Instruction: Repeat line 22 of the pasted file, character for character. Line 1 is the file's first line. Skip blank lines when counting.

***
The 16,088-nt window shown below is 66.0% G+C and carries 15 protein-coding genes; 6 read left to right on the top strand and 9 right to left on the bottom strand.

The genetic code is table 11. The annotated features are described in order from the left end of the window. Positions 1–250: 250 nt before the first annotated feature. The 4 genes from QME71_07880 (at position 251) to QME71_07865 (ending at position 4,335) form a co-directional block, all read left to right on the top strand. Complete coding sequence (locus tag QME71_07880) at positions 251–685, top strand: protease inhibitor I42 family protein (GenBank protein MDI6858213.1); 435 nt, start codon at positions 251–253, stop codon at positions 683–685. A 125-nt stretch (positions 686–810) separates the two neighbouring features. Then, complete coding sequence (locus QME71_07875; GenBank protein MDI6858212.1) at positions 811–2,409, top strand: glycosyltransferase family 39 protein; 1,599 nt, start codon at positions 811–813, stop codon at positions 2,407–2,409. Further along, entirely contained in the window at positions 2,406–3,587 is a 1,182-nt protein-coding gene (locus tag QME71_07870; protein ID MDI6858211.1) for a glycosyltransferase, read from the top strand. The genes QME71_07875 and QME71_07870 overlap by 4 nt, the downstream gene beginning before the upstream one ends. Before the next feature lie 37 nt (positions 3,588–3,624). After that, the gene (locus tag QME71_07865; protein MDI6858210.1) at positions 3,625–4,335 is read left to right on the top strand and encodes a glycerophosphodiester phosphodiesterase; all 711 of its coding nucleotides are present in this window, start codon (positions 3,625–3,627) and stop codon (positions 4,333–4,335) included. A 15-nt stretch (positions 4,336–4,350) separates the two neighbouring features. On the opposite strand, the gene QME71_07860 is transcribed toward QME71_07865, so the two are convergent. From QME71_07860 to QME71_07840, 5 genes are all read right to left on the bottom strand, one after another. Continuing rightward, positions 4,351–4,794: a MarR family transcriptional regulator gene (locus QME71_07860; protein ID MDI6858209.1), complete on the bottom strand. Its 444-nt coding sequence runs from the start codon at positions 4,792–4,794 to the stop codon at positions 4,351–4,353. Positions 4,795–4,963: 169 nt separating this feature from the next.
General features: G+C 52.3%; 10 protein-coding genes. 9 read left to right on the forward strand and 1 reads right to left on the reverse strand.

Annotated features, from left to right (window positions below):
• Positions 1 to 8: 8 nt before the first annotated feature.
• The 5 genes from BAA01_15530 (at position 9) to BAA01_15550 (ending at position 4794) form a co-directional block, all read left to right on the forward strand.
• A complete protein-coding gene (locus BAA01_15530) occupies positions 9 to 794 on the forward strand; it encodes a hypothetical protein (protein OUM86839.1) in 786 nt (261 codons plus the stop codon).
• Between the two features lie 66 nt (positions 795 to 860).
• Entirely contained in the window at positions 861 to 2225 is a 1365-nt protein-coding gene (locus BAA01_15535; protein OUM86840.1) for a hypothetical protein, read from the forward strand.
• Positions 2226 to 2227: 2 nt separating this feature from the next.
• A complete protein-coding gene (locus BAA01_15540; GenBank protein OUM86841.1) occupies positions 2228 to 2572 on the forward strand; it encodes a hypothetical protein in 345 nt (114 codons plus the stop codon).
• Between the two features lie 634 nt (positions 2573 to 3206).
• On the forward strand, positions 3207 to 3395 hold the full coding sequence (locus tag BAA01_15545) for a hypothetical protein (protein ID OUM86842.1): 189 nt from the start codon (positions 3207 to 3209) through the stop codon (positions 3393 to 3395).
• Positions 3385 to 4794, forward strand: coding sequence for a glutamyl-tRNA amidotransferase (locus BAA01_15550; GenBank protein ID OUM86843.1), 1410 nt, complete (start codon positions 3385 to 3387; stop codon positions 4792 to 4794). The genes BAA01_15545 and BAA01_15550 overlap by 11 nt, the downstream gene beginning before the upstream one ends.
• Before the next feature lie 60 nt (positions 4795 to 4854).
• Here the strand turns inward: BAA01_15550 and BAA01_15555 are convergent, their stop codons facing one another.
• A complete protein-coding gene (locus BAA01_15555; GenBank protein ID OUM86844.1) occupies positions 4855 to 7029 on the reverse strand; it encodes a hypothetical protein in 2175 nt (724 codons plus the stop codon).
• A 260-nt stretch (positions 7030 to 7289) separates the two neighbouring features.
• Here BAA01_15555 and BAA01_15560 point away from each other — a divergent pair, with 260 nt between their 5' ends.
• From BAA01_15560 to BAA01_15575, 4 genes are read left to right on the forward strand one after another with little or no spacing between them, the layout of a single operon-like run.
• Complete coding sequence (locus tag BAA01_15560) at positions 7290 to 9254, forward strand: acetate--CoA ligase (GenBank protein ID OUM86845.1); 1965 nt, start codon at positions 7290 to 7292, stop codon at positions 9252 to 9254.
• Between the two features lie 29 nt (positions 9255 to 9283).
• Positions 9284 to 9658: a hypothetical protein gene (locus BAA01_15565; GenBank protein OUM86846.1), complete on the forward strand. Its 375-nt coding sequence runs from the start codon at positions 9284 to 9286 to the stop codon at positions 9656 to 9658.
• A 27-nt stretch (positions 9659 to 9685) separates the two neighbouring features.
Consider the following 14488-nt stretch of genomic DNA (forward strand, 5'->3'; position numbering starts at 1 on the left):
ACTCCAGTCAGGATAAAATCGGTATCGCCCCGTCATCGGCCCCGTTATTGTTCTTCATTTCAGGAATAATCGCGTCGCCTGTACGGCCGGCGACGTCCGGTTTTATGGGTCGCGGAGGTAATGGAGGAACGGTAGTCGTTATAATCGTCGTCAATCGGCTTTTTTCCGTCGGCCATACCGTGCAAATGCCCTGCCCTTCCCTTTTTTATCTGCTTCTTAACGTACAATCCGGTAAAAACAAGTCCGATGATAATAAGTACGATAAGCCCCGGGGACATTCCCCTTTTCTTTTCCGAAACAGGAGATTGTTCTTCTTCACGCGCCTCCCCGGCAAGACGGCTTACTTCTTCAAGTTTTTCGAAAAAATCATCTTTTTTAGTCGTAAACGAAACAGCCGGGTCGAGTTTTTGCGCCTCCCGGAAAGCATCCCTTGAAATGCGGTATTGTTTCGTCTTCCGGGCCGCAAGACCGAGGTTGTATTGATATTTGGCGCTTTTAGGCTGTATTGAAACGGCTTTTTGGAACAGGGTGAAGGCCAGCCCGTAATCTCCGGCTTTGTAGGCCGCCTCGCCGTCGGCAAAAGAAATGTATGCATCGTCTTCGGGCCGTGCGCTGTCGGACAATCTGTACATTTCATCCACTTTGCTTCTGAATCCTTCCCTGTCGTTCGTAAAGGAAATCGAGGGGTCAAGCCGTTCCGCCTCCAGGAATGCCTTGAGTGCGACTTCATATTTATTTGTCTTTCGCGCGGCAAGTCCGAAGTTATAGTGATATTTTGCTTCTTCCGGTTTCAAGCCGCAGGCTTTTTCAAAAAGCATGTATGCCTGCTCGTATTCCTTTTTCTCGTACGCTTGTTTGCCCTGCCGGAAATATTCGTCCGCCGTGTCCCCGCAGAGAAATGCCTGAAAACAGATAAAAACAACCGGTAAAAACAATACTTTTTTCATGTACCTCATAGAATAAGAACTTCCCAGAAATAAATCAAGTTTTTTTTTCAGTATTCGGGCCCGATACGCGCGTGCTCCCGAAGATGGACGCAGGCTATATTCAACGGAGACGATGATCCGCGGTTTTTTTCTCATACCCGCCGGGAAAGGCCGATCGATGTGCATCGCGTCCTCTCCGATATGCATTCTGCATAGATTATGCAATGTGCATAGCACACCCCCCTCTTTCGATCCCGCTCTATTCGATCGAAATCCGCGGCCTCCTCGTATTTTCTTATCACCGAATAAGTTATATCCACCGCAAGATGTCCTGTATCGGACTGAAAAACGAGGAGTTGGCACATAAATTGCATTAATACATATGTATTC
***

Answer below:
• Between the two features lie 29 nt (positions 9255 to 9283).